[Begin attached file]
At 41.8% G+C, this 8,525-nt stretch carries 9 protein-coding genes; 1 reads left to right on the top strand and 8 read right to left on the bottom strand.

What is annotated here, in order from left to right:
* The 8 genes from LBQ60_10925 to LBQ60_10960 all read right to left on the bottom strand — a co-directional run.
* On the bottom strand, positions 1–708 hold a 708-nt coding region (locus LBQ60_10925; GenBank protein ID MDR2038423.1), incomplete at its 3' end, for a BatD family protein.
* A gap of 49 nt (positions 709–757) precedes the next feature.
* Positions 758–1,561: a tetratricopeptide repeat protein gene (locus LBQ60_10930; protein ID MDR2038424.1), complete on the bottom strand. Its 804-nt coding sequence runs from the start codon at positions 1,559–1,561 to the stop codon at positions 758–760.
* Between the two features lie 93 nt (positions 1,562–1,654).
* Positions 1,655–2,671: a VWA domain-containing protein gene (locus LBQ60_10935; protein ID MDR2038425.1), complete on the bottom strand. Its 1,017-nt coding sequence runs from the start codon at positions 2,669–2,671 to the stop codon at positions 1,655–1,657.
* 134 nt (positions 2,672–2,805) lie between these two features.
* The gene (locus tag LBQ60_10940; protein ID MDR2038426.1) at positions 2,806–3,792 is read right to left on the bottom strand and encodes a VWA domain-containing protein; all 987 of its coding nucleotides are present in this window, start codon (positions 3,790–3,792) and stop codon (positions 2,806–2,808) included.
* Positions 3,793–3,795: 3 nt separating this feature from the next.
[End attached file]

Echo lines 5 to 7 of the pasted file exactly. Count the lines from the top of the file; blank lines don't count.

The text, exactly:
* A gap of 49 nt (positions 709–757) precedes the next feature.
* Positions 758–1,561: a tetratricopeptide repeat protein gene (locus LBQ60_10930; protein ID MDR2038424.1), complete on the bottom strand. Its 804-nt coding sequence runs from the start codon at positions 1,559–1,561 to the stop codon at positions 758–760.
* Between the two features lie 93 nt (positions 1,562–1,654).